A musical journey, for narrator, grammophone, animated film and musicians
Manfred Weiß (G)
ensemble version: 1(=picc).1(=corA).1(=bcl).1(=dbn)-1.1(=slide tpt in Bb).1.0-perc(2)-2vln.vla.vlc.db-amplification; orchestral version: 2(II=alf).picc.2(II=corA).2(II=bcl).2(II=dbn)-22.214.171.124-perc(3)-harp-strings(min.126.96.36.199.2)-amplification
This work is available from Boosey & Hawkes for the world.
Neubad (11am), Luzern
Mike Svoboda, narrator / Ensemble der Lucerne Festival Alumni / Mike Svoboda
Since reading the book Auge und Ohr (“Eye and Ear”) by Christoph Wagner about ten years ago, I have played with the idea of composing a work based on the historical postcards and shellac recordings compiled in his book. The collection juxtaposes hand-colored picture postcards of a music group and the corresponding historical recording. I was enthralled! The recordings are from the 1920s and when you can also see the musicians in their costumes and surroundings, the music comes to life. The combination is very touching and full of nostalgia for a lost time and music.
My composition Once Around the World is a combination of the postcards partially animated and seen on the screen above the orchestra, recordings heard from a gramophone, live music and narration. The story about the postcards, recordings and journey they were found on is presented in a dialoge between the conductor and his or her Great-grandfather, an animated cartoon figure seen on the screen and interacting with the music.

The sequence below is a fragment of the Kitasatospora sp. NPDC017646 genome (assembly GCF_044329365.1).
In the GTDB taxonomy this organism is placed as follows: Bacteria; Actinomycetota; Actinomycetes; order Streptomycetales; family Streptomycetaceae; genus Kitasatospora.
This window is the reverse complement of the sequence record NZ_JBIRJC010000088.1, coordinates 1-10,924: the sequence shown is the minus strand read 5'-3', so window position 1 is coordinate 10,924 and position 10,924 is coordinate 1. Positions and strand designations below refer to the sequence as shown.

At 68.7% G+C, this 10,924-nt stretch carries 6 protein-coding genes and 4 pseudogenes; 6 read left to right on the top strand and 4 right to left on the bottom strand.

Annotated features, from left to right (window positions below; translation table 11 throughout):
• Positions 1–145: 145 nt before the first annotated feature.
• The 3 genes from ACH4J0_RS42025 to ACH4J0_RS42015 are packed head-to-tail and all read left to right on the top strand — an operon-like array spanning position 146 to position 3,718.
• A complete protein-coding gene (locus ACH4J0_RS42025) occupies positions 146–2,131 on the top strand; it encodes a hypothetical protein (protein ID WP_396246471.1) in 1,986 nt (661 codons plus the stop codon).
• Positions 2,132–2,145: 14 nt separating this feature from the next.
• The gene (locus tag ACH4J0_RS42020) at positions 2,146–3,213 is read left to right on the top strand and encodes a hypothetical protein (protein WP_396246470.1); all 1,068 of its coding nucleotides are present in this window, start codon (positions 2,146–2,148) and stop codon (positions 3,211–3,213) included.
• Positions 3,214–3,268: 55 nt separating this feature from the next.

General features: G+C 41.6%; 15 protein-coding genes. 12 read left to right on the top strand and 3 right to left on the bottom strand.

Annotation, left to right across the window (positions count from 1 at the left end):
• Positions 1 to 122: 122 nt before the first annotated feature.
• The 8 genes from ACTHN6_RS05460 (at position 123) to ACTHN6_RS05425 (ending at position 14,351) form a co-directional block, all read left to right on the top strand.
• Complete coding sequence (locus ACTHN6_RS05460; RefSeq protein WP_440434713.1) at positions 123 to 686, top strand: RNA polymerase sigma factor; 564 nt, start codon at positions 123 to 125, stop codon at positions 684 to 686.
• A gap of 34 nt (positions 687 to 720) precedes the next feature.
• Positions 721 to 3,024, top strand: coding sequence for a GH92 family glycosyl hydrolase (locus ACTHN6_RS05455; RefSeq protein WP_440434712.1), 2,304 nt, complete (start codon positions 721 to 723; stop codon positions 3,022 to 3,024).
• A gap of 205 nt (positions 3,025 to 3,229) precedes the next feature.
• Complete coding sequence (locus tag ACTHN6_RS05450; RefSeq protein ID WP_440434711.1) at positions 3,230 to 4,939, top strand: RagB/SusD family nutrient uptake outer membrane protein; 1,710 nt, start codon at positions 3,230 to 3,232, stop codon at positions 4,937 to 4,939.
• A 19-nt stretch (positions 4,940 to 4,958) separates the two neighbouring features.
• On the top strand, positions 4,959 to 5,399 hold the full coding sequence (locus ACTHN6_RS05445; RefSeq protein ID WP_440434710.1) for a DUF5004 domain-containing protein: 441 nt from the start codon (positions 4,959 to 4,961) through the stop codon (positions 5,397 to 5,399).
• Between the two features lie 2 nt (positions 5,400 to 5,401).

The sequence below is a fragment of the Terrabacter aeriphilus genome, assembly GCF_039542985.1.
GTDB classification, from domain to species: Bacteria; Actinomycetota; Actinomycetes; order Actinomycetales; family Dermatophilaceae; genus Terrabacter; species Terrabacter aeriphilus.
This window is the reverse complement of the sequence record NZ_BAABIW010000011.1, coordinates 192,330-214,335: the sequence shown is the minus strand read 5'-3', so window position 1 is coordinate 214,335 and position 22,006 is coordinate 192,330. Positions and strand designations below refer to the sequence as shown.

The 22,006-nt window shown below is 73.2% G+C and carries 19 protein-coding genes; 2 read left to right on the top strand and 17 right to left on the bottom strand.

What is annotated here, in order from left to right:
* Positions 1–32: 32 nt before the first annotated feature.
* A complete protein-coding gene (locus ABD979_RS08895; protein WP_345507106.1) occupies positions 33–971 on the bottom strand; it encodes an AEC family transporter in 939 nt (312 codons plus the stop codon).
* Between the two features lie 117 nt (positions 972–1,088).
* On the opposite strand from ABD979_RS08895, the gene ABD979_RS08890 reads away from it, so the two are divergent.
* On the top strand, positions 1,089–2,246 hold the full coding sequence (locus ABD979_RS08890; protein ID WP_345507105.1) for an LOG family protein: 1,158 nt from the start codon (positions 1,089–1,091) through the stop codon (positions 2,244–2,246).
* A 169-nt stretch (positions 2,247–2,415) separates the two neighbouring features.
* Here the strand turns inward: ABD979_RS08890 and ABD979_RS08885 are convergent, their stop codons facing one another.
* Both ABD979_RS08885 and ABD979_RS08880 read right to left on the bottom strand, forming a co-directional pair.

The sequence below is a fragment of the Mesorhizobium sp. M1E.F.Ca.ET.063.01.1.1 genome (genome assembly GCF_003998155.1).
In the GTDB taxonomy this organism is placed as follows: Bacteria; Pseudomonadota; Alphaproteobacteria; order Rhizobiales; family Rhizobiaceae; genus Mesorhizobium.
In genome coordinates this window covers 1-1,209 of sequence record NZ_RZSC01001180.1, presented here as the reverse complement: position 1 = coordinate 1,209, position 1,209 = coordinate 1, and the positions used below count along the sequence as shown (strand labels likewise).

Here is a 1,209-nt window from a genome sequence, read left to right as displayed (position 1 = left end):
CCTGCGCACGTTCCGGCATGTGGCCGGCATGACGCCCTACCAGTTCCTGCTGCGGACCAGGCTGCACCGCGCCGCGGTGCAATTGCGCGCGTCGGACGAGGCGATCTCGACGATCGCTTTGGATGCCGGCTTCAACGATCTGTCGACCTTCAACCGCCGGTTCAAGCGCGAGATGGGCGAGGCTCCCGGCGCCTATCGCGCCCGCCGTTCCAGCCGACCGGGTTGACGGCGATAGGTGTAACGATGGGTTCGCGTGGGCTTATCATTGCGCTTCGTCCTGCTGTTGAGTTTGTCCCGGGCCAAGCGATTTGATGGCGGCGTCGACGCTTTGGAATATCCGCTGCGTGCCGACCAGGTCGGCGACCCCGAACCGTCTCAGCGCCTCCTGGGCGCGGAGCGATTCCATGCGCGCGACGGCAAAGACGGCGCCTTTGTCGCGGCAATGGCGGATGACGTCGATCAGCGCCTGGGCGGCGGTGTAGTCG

Structured similar to an opera, the composition is comprised of various forms with specific purposes. There is music imitating and transforming the recordings, music free of external references, music accompanying the narration, music accompanying the recordings, recordings excepts heard pure, narration by itself, and so on. In general, the live music relates to the records as a means of commentary to the music and transformation to the next station on the journey. Each leg of the journey has its own rhythm and rapport between the recording and the orchestra: In Europe the presentation of the records is episodic, each time taken over by the musicians on stage. In Africa and Asia the records are headed en suite, connected with music and narration. Through the USA, the historical recordings are integrated in the live music both underscoring the animated film. In addition individual orchestra groups are in the foreground from station to station. For example in the English reel Morphat Rant the flutes are prominent, in the South Indian Kandaswami Rag Thodi the violas. This way the music is a journey not only around the world, but also through the orchestra.
With Once Around the World I wish to take the audience, young and old, on a musical journey not only around the globe but also back in time, and share my enthusiasm and endearment for the sounds of diverse music making from all over the planet.